“Unerased” is more than just a bunch of numbers. With a click, readers can learn about Devin Diamond, Crystal Edmonds, Jessie Hernandez, Monica Loera, Evon Young, Lorena Escalera, Cassidy Vickers and more than 100 more.
A self-guided tour of the database yields more than names, numbers, their stories and statistics. The sad, significant and stark reality that emerges from the photographs is that the vast majority of these victims were trans women of color.
Working with the New York City Anti-Violence Project, transgender advocacy organizations, activists, academics and the loved ones and friends of victims, the Mic journalists gathered a wealth of demographic, multimedia and biographical information that the website has posted online for the world to see.
While intended to help academics, journalists and transgender activists, this tool could also become a powerful change engine for allies of the trans community to use in advocating for civil rights protections and a greater commitment from law enforcement.
But the “Unerased” database is just the beginning, according to Mic. In addition to making a commitment to continuously update and expand its collection of information, the editors tasked esteemed journalist and contributing editor Meredith Talusan with the job of investigating the epidemic that, to date, has claimed at least 111 transgender and gender-nonconforming Americans.
In addition to leading the team, Talusan’s task was to explore why the victims’ gender identities cost them their lives, learn who they were, and try to understand and explain why the problem is only growing worse each passing year.
“In reporting this story and speaking with family members of transgender homicide victims, we focused on bringing light to the systematic failures impacting trans people, especially trans women of color,” said Talusan in a statement emailed to LGBTQNation. “If everyone in the U.S. were murdered at the rate young black trans women and femmes are, there’s no doubt that the public would consider this a crisis of massive proportions.”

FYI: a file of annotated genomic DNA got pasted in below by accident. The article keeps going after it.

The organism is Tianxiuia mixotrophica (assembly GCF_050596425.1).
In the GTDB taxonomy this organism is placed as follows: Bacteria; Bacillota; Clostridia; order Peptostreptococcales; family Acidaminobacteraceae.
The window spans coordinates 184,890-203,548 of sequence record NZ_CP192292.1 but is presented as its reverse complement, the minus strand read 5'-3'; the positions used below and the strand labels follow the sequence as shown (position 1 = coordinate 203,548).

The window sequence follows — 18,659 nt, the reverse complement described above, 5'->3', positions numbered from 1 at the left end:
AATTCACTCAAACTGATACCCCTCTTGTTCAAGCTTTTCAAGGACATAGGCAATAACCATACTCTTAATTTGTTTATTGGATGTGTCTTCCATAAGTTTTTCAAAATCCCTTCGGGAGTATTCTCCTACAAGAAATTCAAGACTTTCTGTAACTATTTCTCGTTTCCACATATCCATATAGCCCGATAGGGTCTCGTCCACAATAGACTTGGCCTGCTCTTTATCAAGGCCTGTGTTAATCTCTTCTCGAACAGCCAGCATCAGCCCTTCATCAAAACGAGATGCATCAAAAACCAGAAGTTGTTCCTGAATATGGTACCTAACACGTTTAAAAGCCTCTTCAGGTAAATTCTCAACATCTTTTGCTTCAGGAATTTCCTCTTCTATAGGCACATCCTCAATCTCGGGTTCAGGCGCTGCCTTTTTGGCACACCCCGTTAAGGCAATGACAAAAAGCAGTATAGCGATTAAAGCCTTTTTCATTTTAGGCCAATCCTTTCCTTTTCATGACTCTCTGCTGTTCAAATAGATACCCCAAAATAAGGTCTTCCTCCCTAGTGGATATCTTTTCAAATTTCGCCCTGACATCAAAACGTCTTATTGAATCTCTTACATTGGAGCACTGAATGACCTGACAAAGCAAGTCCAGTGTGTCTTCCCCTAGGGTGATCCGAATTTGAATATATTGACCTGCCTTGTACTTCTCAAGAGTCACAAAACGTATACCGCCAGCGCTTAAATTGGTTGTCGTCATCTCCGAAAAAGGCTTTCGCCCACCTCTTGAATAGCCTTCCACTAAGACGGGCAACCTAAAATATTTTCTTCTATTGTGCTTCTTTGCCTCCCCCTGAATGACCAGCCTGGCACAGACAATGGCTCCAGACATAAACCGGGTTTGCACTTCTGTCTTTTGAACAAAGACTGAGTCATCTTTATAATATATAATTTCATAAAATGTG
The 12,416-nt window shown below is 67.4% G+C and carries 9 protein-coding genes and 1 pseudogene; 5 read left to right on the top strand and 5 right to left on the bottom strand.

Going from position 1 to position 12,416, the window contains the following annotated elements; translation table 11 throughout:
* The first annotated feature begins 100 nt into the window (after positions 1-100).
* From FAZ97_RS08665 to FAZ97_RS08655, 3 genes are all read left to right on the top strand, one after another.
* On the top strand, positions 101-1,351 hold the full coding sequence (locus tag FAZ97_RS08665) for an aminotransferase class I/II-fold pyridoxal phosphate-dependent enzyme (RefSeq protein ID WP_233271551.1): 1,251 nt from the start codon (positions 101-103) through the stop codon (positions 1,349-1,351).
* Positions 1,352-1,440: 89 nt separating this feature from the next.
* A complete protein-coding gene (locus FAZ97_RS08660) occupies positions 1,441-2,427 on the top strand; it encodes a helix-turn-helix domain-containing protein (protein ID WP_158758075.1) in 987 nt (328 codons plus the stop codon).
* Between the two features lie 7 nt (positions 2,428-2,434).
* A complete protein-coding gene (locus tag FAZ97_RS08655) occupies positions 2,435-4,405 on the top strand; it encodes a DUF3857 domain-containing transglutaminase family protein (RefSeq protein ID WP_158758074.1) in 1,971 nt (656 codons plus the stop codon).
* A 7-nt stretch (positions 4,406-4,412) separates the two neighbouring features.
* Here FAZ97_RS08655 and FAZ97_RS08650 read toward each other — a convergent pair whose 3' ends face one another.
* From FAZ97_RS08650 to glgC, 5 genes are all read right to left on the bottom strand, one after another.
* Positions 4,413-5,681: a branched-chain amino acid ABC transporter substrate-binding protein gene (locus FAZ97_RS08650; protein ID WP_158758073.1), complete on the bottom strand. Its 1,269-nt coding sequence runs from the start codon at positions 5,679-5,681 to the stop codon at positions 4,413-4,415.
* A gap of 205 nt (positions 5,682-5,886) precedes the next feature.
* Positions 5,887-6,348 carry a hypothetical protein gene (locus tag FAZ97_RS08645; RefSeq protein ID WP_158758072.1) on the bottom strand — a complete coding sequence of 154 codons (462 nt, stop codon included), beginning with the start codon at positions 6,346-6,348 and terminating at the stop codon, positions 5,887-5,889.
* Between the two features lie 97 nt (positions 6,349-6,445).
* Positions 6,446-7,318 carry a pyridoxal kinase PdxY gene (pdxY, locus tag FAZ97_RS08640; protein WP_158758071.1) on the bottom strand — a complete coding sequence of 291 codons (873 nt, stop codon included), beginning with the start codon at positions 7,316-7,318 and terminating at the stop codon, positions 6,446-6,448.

Consider the numbers: of those 111 victims over six years, Mic says it found 75% of them were black trans women and gender-nonconforming femmes, who don’t identify as male or female and present as feminine. Citing numbers from the NCAVP, Talusan wrote that “no group under the LGBTQ umbrella faces more violence than transgender people, who accounted for 67% of the hate-related homicides against queer people in 2015.”
Her findings also include some grim statistics:
“With 23 documented cases so far, 2016 has seen one of the the highest number of transgender homicides since advocacy organizations began tracking them officially in 2010.
“Black transgender women face the highest rates of violence: 72% of transgender victims between 2010 to 2016 are black trans women.
“Young black trans women (ages 15 to 34) are estimated to be between 8 and 39 times more likely to be murdered as young cisgender women.”
So why is this an epidemic? Why can’t police just step up and solve these crimes? Talusan found it goes beyond individual law enforcement agencies and departments and uncovered a systemic predicament:
- Too many public institutions won’t acknowledge or know how to even address the existence of transgender Americans.
- The transgender identities of these victims are often erased after death.
- Many trans people can’t spare the extraordinary expense of changing their legal names and getting their gender markers updated on government identifications and documents.
- Police officers, detectives, their superiors and medical examiners are not trained to identify crime victims as transgender.
- Immediate family members who refused to accept a trans person’s gender identity when they are alive often withhold it from authorities upon that person’s death, and in turn the authorities defer to the family’s preferences.
- The U.S. Census Bureau has still not begun to count transgender Americans.
- Although the FBI added gender identity as a category in its 2014 annual hate crimes report, gender identity is not tracked along with other self-reported homicide statistics.
To view and explore the database, click here.
To read Talusan’s investigation, “Unerased: Counting Transgender Lives,” which features so many moving and intimate stories of the victims of transgender violence and the aftermath of their murders, click here.
Mic also published a video to accompany its report, click below to watch it via YouTube.